This idea surprised me, as it seemed like an entirely different way to think about the app, as did the other interesting Crazy 8 results. It, like the others I explore in more detail, goes beyond just saving something. It pushes the user into doing something with the “text worth remembering.” In some ways, that seems closer to the mark—it gets people asking why a text matters to them, perhaps triggering interesting thoughts or emotional journeys that then can be documented. This approach would take the text, throw some music behind it, perhaps convert the text into an automatic singing voice, and prompt the user to sing additional lines.
Put Saved Text Message Into a Story Format Requiring Writing Above and Below It
This idea appealed to me because it takes the memory creation process one step further, going from just noting something significant to encouraging users to react to that information immediately, so to contextualize and inform the emotional experience they’re having as it occurs to them. It would insert the noted text into a document that has writing prompts for paragraphs above and below the text. I’m not sure what those prompts might be. One idea is to emphasize temporality; for example, the paragraph above could discuss what led up to the text of interest or the relationship history behind it. The paragraph below could explore what the user hopes that remembering the text helps them accomplish or feel in the future; what do they hope to get out of saving this text?
Drop Saved Text Message Into User-Designated Folders
This was the most mundane of the ideas, but I liked that it was simple and at least allowed people to solve the main problem of trying to organize their text messages. It also got me thinking beyond creating a new folder system with the app; instead, it would be nice if the app actually just grabbed the text and metadata about it and, for example, dropped it into a new Google Doc in a Google Drive folder the user designated.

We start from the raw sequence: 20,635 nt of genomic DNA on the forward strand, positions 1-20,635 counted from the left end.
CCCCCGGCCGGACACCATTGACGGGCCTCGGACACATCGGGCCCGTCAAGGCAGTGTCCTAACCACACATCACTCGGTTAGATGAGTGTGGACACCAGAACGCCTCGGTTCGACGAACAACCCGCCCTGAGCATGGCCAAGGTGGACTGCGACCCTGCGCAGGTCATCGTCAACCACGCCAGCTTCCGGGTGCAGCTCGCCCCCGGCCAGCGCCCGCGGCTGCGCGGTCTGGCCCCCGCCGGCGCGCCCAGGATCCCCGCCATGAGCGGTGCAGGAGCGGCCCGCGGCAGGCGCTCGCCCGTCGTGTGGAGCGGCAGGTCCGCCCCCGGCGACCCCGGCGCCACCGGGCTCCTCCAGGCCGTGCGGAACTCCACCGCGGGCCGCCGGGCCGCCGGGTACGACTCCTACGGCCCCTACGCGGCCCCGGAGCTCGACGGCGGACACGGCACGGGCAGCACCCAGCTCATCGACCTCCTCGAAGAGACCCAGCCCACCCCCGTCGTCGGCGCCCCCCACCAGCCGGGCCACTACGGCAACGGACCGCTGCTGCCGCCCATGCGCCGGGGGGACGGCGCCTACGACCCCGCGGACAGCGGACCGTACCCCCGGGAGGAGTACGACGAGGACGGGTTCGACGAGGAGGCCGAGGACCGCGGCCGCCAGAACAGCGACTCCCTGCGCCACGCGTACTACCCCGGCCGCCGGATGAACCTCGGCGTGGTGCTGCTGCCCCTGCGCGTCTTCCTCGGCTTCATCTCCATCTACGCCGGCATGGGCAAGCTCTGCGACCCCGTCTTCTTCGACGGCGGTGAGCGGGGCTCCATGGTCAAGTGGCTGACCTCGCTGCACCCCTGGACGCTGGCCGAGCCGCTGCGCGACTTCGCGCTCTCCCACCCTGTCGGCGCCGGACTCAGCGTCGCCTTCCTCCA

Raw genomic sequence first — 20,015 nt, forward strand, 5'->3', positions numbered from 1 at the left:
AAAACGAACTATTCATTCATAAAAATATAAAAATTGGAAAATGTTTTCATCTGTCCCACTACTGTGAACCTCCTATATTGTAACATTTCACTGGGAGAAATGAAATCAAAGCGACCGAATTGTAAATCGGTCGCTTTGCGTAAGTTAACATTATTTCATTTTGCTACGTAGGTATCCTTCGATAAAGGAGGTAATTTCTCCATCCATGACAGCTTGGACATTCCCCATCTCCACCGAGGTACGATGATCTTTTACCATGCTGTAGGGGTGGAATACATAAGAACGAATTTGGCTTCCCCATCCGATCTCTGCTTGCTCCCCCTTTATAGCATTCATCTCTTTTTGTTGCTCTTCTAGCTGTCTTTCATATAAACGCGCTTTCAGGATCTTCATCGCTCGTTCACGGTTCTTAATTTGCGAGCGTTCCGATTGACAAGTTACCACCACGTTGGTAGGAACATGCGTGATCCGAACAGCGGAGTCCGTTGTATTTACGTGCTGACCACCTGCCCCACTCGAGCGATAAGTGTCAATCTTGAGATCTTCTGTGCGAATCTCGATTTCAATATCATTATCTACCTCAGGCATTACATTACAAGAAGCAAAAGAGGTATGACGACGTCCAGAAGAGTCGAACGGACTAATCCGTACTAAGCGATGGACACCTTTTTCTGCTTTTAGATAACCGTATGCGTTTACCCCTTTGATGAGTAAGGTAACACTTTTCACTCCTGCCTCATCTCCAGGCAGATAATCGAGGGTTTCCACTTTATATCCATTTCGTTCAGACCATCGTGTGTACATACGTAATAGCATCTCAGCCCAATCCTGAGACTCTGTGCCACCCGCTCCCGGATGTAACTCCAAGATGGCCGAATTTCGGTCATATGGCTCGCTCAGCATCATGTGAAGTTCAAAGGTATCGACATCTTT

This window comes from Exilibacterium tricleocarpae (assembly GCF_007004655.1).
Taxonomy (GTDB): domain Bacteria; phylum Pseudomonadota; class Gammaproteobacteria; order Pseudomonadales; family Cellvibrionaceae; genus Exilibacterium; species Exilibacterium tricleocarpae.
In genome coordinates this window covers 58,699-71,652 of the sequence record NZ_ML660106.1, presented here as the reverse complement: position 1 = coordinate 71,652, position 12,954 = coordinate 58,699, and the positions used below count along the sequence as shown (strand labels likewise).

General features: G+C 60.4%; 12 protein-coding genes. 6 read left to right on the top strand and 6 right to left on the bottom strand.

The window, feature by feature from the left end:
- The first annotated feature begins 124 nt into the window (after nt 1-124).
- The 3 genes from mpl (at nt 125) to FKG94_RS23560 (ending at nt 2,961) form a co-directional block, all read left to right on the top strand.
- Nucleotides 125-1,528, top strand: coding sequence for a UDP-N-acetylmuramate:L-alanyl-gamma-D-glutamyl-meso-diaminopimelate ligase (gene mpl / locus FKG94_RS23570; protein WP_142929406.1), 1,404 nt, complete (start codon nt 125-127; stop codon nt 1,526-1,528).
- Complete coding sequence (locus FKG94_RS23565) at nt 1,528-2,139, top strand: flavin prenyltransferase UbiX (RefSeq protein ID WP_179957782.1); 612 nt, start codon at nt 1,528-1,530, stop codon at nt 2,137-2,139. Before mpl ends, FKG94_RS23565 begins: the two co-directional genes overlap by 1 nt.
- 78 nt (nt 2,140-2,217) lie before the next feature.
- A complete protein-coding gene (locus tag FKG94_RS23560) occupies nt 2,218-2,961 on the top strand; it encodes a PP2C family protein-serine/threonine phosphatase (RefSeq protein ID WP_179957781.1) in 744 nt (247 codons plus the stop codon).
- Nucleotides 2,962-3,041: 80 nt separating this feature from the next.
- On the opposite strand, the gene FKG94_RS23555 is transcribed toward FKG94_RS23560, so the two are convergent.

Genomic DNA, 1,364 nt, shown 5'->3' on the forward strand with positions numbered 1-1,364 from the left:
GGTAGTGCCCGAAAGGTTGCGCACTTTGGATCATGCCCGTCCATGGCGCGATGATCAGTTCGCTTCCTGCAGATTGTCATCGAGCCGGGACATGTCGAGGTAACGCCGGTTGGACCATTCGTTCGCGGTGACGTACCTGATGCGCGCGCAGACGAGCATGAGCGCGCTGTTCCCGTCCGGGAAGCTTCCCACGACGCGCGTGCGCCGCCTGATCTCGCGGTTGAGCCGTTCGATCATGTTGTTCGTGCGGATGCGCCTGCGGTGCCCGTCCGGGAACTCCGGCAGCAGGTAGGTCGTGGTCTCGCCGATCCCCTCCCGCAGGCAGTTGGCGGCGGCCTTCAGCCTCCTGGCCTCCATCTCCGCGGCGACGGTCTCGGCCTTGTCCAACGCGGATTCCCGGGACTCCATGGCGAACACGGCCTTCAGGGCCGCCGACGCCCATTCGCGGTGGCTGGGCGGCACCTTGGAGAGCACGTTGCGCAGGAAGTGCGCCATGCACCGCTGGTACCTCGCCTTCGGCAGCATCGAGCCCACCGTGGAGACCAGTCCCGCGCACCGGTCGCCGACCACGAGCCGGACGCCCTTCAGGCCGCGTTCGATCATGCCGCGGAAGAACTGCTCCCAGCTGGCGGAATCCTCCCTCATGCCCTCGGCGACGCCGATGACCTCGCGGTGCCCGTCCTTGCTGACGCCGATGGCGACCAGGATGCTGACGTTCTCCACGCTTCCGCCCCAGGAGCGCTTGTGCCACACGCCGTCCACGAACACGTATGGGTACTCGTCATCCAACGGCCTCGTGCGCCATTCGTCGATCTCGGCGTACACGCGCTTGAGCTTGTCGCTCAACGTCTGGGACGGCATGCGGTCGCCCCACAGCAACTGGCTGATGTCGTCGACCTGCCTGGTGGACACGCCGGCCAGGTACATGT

All right, after all of that research and ideation, it’s time to craft a neat sentence of two that describes my solution: a goal statement. Here you go:
Our text-message-enhancing app, Cat Herder [what], will let users organize, find, and re-use texts [what], which will affect people struggling to use their texts to stay organized to make more meaning out of text communication [who] by making it easy, fast, and convenient to label, revisit, remix, and re-share old texts [why]. We will measure effectiveness by the number of app users, the number of personalized folders created by users, and the number of messages that have been organized through the app.
In terms of quantifying success, I’d only track the number of folders and number of messages anonymously. It would also be interesting (but perhaps not indicative of success or failure) to identify the most popular folder names, or the ratio of messages stored in a particular folder to all messages. Or, perhaps if a later feature involves providing auto-sorting rules, much like filters in Gmail, then also tracking the number of these filters users have created in total.
User Flow Diagram
Since Cat Herder operates within the Messages app, I am initially designing it to be accessed when long-pressing on a single text message (which I call STM in the diagram) in a thread, an already-known behavior of Messages users. From there, it’s fairly straight forward to organize the STM or explore other folders the user made in Cat Herder.